Hardy and fast-growing, this fast-growing and highly promiscuous be-shelled bivalve may shine in the sunlight, but the accidental arrivals also clump together, impeding other residents’ movements and preventing them from finding food, effectively smothering native inhabitants who compete for available local food sources and encouraging toxic algae blooms by increasing the levels of phosphorus and nitrogen in the water.
There’s a “human” cost too, in case that’s persuasive: the tenacious mollusk also clogs pipes and filters in water treatment and power plants, with losses in the Amazon River Basin tallying as much as $20,000 per day. Moutinho (2021) in Science reports that the golden mussel causes up to $120 million dollars worth of damage to Brazil’s electrical sector per year (Moutinho, 2021).
OK, you say, but again – all this is happening a hemisphere away.
Invasive Species in the United States
We see globalization inadvertently transports seeds and stowaways from one hemisphere to another, upending the delicate balance that maintains complex ecosystems.
The U.S. and the rest of the globe are not immune to subtle global invasions. A similar accident of oversight – a lack of care and attention – happened in the Northeastern United States, one that surprisingly parallels the arrival of the golden mussel in the Amazon rainforest. Again, we see globalization inadvertently transports seeds and stowaways from one hemisphere to another, upending the delicate balance that maintains complex ecosystems. In this case, however, the invasion arrives by air, not by sea.
This is the spotted lanternfly (Lycorma delicatula) – that polka-dotted flutterer with ladybug flare, which hops from plant to plant in the northeastern United States. As they do so, they suck sap and leave honeydew residue, which doesn’t sound so bad, except that in doing so they also spawn mold, debilitating trees and destroying orchards and vineyards and all the fruit they’d bear along with them, and the small businesses that would benefit from those harvests. Like the golden mussel, the spotted lanternfly is native to China and southeast Asia. It’s believed the species arrived in the U.S. via a shipment of marble slabs sent from China to Philadelphia in 2014. Nobody – at least at the time – paid particular attention.
But by 2021, the spotted lanternfly had established itself in eight states in the Northeastern U.S. A semi-aware public is now advised to kill them on sight. Why? A study conducted by Penn State University’s College of Agricultural Science found that the spotted lanternfly causes approximately fifty million dollars worth of damage per year in Pennsylvania alone. This bright, feathery insect has already cost the state nearly 500 jobs. For an accidental arrival, the implications are sobering. It largely got attention in part because of its economic impact.
But if there’s a lesson here, perhaps it can be found in the Amazon. The water hyacinth (Pontederia crassipes), a thriving and beneficial member of the Amazonian ecosystem, is otherwise completely notorious. An elegant lavender flower with its top petals marked by what look like indigo peacock feathers, the water plant was as often as not moved out of its natural habitat because of its natural beauty.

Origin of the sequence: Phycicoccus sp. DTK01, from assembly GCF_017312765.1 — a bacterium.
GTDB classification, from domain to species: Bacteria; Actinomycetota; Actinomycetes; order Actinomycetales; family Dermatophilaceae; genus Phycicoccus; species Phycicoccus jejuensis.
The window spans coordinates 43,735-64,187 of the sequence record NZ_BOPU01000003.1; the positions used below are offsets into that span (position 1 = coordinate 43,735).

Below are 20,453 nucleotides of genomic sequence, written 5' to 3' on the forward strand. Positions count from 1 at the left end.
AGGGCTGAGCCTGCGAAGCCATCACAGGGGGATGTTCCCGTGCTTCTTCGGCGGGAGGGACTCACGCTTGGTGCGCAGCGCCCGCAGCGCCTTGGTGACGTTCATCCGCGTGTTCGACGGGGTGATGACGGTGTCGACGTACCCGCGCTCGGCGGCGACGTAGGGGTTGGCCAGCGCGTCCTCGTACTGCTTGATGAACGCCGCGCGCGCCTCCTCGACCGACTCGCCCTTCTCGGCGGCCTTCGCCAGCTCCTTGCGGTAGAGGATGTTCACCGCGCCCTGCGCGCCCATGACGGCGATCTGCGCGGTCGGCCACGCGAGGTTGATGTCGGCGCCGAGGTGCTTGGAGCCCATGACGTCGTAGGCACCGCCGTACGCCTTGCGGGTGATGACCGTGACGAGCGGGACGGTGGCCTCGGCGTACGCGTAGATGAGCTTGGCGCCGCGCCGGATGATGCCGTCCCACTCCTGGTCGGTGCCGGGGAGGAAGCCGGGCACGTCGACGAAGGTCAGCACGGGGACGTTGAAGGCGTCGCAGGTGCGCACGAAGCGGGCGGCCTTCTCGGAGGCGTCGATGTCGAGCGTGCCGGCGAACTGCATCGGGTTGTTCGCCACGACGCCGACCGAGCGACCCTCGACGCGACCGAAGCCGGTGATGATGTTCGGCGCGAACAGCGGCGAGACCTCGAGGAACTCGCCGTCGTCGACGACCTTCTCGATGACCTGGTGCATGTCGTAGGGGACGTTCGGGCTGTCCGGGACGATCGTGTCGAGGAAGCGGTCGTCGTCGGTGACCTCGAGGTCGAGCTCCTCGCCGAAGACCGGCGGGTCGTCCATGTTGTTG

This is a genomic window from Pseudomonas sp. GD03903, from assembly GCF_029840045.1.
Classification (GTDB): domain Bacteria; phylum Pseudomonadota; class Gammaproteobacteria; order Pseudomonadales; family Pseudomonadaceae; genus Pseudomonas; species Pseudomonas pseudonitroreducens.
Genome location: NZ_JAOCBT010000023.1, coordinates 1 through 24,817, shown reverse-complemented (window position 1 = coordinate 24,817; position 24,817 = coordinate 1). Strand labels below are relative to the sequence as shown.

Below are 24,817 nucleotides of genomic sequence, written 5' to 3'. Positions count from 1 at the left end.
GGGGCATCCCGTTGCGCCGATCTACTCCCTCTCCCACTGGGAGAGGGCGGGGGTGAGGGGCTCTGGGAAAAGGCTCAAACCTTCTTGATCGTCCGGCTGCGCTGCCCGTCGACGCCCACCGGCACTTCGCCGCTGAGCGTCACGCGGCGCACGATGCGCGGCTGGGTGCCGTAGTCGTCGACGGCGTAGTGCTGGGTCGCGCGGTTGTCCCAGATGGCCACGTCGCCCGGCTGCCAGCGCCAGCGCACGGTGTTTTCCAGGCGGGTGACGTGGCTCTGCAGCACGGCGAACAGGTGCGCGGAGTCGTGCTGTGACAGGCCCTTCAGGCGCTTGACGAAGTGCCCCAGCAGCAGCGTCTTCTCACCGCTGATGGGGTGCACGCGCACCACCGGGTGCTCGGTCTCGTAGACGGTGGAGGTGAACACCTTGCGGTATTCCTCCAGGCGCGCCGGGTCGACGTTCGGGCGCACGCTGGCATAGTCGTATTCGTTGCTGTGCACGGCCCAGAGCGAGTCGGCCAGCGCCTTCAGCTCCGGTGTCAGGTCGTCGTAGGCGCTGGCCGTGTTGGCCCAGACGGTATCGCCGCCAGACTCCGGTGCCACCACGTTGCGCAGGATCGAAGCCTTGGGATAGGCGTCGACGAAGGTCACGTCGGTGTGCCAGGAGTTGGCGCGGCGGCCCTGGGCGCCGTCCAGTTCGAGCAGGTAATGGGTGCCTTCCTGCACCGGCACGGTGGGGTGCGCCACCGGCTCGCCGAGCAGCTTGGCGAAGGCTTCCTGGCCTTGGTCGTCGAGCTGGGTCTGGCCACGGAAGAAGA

Unfortunately, once transported, the water hyacinth is completely rapacious, able to double itself every 5-15 days via both sexual and asexual reproduction. It clogs waterways, which impacts fishing, recreation and tourism for local economies, and blocks the light and reduces oxygen levels in the water, effectively smothering all other native river dwellers. To top it off, all the while the water hyacinth also creates a hospitable environment for disease-carrying mosquitoes.
The plant is aggressively harvested out of its natural habitat, and used for paper-making, as a skin medicine for horses, as a table vegetable for human consumption. Its fibers are used in woven products, it’s fed to livestock, used as fertilizer, and even used as waste water treatment and can remove arsenic from contaminated drinking water.
It sounds useful – even miraculous – but the problem is these uses are secondary, as a means of controlling the water flower’s sprawl. None of these methods – or additional means of chemical, physical or biological control – have been able to keep the plant’s growth in check.
But in the Amazon – where the water hyacinth belongs, where it should have stayed – the plant is regulated naturally. Its normal predators, including weevils and moths, which belong to its native ecosystem, keep the population manageable, and should the insects fall behind or stuff themselves, natural annual river flooding also breaks up the large hyacinth mats and washes the smaller fragments downriver, allowing the rest of the basin to breathe. It self-regulates – nature taking care of herself.
Ideally, you see, it’s best to leave well enough alone, or at least to be more conscious of our surroundings and the impact of human carelessness. While prevention is the simplest cure, once it’s no longer an option we must reevaluate our priorities, consult with local populations to beat back the invasion as best we can and begin to rebuild from the ground up.
In a world fundamentally altered, and existentially threatened by climate change, it would benefit all of us to become far more adept at the art of care and careful attention – so that we stop creating problems we don’t know how to fix. But, given where we are, perhaps it’s best to start with a newfound respect for the delicate balance that allows us to hold the space we do on the planet during the time we have here.